The procerus muscle is of importance in cosmetic and surgical procedures. The procerus and the larger glabellar complex are a frequent target for botulinum toxin injection to ease or prevent skin wrinkles. Botulinum toxin is a protein that inhibits the release of acetylcholine into the neuromuscular junction, thus preventing muscle contraction. Therefore, injection of botulinum toxin into the glabella (including the procerus muscle) will paralyze its function, preventing cutaneous furrows and associated wrinkling. The anatomy of the facial arterial supply is of greater importance regarding the use of fillers. Fillers are injectable products comprising hyaluronic acid, poly-L lactic acid, calcium hydroxylapatite, or polymethylmethacrylate that help fill in wrinkles or "plump up" skin for cosmetic purposes. The injection of these fillers directly into an artery can cause injection necrosis. Injection necrosis is uncommon, but the glabella is one of the most common sites where it will occur.[6] Blepharoplasty is a surgical procedure used to treat eyebrow ptosis or forehead wrinkling. Knowledge of the structure and function of the procerus and associated glabellar complex muscles is vital for a surgeon to correct eyebrow ptosis or forehead wrinkling associated with the medial eyebrow depressors.[7]

The function of the procerus muscle and associated glabellar complex is a useful tool during a routine physical exam. Physicians can test the muscles of facial expression to ensure the facial nerve is grossly intact. Instructing the patient to pull their eyebrows down as if making an expression of anger will show intact facial nerve innervation and procerus muscle function. In pediatrics, examination of the glabella can help to recognize dysmorphic facies, such as those seen in Wolf-Hirschhorn syndrome. Wolf-Hirschhorn syndrome is a developmental disorder involving chromosome 4 with dysmorphic facial features described as a "Greek warrior helmet" that includes a prominent glabella. In neurology, the "procerus sign" is a term used as a clinical tool to diagnose early progressive supranuclear palsy. Progressive supranuclear palsy is an uncommon neurodegenerative disorder that is often misdiagnosed as Parkinson's disease. Researchers argue the procerus sign is due to a dystonic reaction causing horizontal forehead wrinkling. However, the "procerus sign" may be a misnomer as the corrugator supercilii muscles may be the primary muscles involved.[8] The clinical significance of the procerus sign is controversial as many patients may have physiologic forehead wrinkling associated with age. The glabellar tap sign, or glabellar reflex, is another examination tool that involves repetitive tapping of the glabella to elicit a blink response. A normal response includes blinking only after the first few taps. Abnormal responses involve continued blinking with repetitive tapping. Clinicians once used this diagnostic tool to diagnose Parkinson's disease, but researchers have found the glabella reflex associated with other neurodegenerative disorders and normal aging.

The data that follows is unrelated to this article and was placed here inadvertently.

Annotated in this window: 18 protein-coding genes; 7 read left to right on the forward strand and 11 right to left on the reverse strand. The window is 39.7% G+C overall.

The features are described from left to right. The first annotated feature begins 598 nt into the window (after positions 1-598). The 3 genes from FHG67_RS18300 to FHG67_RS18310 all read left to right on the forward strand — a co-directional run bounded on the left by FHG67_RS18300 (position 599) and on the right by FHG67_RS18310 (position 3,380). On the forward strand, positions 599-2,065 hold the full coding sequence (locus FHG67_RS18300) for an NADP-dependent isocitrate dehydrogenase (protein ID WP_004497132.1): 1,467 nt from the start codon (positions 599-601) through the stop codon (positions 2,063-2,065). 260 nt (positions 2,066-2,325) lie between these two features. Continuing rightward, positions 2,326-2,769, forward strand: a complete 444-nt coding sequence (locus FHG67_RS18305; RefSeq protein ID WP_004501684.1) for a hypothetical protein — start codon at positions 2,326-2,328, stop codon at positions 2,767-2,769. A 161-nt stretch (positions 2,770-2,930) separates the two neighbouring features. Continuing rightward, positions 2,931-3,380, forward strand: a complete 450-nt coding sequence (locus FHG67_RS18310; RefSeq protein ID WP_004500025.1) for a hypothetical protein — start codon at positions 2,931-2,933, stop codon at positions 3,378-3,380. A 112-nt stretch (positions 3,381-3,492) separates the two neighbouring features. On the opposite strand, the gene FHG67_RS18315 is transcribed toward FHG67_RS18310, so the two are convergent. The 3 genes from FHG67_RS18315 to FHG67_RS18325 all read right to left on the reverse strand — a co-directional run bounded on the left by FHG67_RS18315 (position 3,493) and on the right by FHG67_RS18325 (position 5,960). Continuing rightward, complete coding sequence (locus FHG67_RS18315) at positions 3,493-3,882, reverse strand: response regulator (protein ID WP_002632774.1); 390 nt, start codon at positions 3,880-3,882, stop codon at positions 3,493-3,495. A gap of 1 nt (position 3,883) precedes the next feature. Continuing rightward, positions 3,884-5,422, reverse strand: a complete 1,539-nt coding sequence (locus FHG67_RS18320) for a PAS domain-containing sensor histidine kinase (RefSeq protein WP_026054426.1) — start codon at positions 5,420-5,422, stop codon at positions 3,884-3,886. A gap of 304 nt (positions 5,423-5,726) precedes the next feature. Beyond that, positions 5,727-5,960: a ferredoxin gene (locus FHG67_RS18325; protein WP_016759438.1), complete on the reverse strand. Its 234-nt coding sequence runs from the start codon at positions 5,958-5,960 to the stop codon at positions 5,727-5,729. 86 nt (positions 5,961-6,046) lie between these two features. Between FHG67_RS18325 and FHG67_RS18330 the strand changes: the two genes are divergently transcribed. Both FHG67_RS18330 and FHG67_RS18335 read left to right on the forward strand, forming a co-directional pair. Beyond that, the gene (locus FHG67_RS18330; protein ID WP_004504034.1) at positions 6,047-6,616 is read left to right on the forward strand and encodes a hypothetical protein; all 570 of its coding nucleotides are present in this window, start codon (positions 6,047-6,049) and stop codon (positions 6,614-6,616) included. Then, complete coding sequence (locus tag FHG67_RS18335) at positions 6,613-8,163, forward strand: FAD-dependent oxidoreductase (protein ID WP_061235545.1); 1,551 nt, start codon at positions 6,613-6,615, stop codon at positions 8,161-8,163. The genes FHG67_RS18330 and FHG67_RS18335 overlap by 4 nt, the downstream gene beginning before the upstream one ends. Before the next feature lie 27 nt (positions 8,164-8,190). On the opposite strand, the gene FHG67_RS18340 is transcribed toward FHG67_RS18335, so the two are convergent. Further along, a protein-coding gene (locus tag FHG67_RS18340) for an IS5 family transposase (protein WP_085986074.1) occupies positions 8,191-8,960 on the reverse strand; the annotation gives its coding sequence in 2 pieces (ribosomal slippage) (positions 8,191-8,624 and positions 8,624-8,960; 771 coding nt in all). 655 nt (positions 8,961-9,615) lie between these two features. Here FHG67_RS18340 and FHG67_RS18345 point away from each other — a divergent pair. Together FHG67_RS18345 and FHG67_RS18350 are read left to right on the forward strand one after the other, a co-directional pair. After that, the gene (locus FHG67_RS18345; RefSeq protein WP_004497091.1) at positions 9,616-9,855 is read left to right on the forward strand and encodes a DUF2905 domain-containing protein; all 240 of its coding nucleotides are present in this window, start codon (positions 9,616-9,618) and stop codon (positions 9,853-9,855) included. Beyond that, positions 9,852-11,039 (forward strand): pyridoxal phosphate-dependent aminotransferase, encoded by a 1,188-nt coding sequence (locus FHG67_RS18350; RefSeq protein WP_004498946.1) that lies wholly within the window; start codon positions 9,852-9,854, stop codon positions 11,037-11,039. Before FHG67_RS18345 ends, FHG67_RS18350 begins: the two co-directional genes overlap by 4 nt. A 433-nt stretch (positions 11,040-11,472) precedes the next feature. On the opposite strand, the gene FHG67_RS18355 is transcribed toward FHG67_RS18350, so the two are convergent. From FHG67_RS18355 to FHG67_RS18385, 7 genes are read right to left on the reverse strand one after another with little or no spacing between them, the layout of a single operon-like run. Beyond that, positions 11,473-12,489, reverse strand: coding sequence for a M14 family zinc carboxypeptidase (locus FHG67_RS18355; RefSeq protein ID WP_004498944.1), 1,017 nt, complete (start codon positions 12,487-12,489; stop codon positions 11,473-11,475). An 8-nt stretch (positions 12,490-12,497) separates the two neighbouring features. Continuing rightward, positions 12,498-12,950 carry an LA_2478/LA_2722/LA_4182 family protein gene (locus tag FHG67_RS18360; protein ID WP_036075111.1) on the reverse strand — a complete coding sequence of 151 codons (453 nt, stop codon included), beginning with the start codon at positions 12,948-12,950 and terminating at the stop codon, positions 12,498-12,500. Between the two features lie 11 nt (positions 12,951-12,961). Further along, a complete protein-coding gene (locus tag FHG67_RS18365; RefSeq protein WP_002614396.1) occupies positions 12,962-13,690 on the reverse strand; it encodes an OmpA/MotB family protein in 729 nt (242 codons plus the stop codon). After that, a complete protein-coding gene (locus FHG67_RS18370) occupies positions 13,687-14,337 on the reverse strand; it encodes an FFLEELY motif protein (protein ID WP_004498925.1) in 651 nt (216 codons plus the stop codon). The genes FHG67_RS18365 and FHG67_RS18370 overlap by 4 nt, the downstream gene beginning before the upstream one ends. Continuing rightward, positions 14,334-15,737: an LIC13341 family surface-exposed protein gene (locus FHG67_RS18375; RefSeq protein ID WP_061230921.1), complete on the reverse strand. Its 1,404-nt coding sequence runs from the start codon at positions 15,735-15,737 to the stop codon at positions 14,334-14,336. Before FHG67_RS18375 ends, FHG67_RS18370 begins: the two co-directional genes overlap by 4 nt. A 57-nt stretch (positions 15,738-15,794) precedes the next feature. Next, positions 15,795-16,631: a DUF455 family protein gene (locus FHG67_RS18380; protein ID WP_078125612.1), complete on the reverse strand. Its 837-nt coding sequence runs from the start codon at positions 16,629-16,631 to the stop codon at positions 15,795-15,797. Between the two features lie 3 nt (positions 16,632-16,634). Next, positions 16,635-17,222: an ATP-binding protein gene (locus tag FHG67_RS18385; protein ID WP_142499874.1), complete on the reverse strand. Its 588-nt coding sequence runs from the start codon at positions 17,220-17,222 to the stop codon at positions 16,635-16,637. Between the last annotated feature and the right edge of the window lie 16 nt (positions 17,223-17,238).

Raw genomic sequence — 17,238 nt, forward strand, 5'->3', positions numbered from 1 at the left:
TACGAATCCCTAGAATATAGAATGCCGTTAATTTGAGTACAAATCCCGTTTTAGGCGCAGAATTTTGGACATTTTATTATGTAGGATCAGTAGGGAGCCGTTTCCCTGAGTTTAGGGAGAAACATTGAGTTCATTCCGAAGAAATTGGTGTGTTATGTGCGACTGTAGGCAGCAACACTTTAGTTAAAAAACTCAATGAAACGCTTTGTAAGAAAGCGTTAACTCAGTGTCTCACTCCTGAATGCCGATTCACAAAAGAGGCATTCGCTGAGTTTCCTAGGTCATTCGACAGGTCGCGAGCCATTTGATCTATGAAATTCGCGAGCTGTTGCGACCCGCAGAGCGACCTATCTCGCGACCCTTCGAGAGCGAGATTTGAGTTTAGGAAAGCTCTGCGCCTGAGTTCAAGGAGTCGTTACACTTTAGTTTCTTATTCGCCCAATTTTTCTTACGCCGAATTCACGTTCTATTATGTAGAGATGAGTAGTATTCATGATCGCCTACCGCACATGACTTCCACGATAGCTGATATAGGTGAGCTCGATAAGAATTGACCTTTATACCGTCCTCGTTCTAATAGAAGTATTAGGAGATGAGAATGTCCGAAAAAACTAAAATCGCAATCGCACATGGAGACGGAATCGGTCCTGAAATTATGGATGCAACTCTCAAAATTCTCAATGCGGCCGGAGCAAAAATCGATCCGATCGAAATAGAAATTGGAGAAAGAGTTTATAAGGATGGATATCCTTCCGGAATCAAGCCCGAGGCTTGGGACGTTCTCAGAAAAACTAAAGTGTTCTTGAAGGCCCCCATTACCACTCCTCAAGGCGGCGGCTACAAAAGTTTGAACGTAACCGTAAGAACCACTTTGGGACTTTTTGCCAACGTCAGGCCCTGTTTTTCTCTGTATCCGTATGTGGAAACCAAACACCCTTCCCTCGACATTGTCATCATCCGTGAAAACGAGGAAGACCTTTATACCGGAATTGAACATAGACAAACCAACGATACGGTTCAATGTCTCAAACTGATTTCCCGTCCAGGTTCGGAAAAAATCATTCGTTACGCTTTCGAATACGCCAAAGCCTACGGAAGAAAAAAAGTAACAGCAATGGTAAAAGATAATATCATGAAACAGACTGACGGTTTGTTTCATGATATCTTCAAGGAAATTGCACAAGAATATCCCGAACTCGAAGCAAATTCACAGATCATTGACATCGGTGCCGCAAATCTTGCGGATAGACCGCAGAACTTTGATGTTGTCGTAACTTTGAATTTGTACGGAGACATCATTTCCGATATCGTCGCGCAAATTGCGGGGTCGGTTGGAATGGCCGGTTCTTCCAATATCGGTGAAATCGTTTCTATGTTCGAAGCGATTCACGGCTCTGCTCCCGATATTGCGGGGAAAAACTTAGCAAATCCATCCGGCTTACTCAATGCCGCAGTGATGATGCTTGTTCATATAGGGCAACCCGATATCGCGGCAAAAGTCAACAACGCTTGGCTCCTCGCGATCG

• Image 7155 Not availableImage 7155 Not available
    Image courtesy S Bhimji MD
Attributed To: Image courtesy S Bhimji MD

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Anatomy, Head and Neck, Procerus Muscle - Questions

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The procerus muscle is associated with which of the following?



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Which of the following most accurately describes the primary function of the procerus muscle?



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Which pharyngeal arch is responsible for the embryonic development of the procerus muscle?



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A 47-year-old female presents to the dermatology clinic for a cosmetic consultation. She complains of bothersome forehead wrinkling and wants to try botulinum toxin injections. The dermatology provider injects botulinum toxin into the patient's glabella. Which of the following muscles is part of the glabellar complex?



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A middle-aged woman presents to the dermatology clinic for the treatment of skin lines and wrinkles between her eyebrows. When contracted, which of the following muscles depresses the medial eyebrow resulting in skin wrinkling?



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Anatomy, Head and Neck, Procerus Muscle - References

References

Beer JI,Sieber DA,Scheuer JF 3rd,Greco TM, Three-dimensional Facial Anatomy: Structure and Function as It Relates to Injectable Neuromodulators and Soft Tissue Fillers. Plastic and reconstructive surgery. Global open. 2016 Dec     [PubMed]
Frisdal A,Trainor PA, Development and evolution of the pharyngeal apparatus. Wiley interdisciplinary reviews. Developmental biology. 2014 Nov-Dec     [PubMed]
Caminer DM,Newman MI,Boyd JB, Angular nerve: new insights on innervation of the corrugator supercilii and procerus muscles. Journal of plastic, reconstructive     [PubMed]
Blumenfeld AM,Silberstein SD,Dodick DW,Aurora SK,Brin MF,Binder WJ, Insights into the Functional Anatomy Behind the PREEMPT Injection Paradigm: Guidance on Achieving Optimal Outcomes. Headache. 2017 May     [PubMed]
Glaich AS,Cohen JL,Goldberg LH, Injection necrosis of the glabella: protocol for prevention and treatment after use of dermal fillers. Dermatologic surgery : official publication for American Society for Dermatologic Surgery [et al.]. 2006 Feb     [PubMed]
Bhattacharjee S, Procerus Sign: Mechanism, Clinical Usefulness, and Controversies. Annals of Indian Academy of Neurology. 2018 Apr-Jun     [PubMed]
Foustanos A, Suture fixation technique for endoscopic brow lift. Seminars in plastic surgery. 2008 Feb     [PubMed]
Westbrook KE,Varacallo M, Anatomy, Head and Neck, Facial Muscles null. 2018 Jan     [PubMed]